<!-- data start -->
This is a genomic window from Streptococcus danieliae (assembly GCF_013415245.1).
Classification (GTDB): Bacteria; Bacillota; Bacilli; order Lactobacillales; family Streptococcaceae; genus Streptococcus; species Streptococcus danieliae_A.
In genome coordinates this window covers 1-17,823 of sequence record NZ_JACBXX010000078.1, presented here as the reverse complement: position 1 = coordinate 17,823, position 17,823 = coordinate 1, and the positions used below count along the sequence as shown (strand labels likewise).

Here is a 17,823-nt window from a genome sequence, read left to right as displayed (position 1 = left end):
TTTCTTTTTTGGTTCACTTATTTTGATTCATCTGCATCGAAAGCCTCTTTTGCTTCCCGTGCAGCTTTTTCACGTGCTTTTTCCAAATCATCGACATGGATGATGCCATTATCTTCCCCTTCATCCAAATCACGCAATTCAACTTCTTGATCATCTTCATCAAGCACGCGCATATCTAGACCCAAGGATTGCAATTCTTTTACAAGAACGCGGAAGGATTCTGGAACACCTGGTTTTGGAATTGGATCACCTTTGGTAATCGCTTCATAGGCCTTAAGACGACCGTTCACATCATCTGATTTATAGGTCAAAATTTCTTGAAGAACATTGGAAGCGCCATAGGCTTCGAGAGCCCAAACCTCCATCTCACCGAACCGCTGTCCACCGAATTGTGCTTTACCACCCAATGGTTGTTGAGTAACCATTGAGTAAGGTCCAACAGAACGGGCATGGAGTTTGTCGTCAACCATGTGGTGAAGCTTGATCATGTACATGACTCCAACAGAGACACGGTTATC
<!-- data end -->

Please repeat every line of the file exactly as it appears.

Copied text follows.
This is a genomic window from Streptococcus danieliae (assembly GCF_013415245.1).
Classification (GTDB): Bacteria; Bacillota; Bacilli; order Lactobacillales; family Streptococcaceae; genus Streptococcus; species Streptococcus danieliae_A.
In genome coordinates this window covers 1-17,823 of sequence record NZ_JACBXX010000078.1, presented here as the reverse complement: position 1 = coordinate 17,823, position 17,823 = coordinate 1, and the positions used below count along the sequence as shown (strand labels likewise).

Here is a 17,823-nt window from a genome sequence, read left to right as displayed (position 1 = left end):
TTTCTTTTTTGGTTCACTTATTTTGATTCATCTGCATCGAAAGCCTCTTTTGCTTCCCGTGCAGCTTTTTCACGTGCTTTTTCCAAATCATCGACATGGATGATGCCATTATCTTCCCCTTCATCCAAATCACGCAATTCAACTTCTTGATCATCTTCATCAAGCACGCGCATATCTAGACCCAAGGATTGCAATTCTTTTACAAGAACGCGGAAGGATTCTGGAACACCTGGTTTTGGAATTGGATCACCTTTGGTAATCGCTTCATAGGCCTTAAGACGACCGTTCACATCATCTGATTTATAGGTCAAAATTTCTTGAAGAACATTGGAAGCGCCATAGGCTTCGAGAGCCCAAACCTCCATCTCACCGAACCGCTGTCCACCGAATTGTGCTTTACCACCCAATGGTTGTTGAGTAACCATTGAGTAAGGTCCAACAGAACGGGCATGGAGTTTGTCGTCAACCATGTGGTGAAGCTTGATCATGTACATGACTCCAACAGAGACACGGTTATC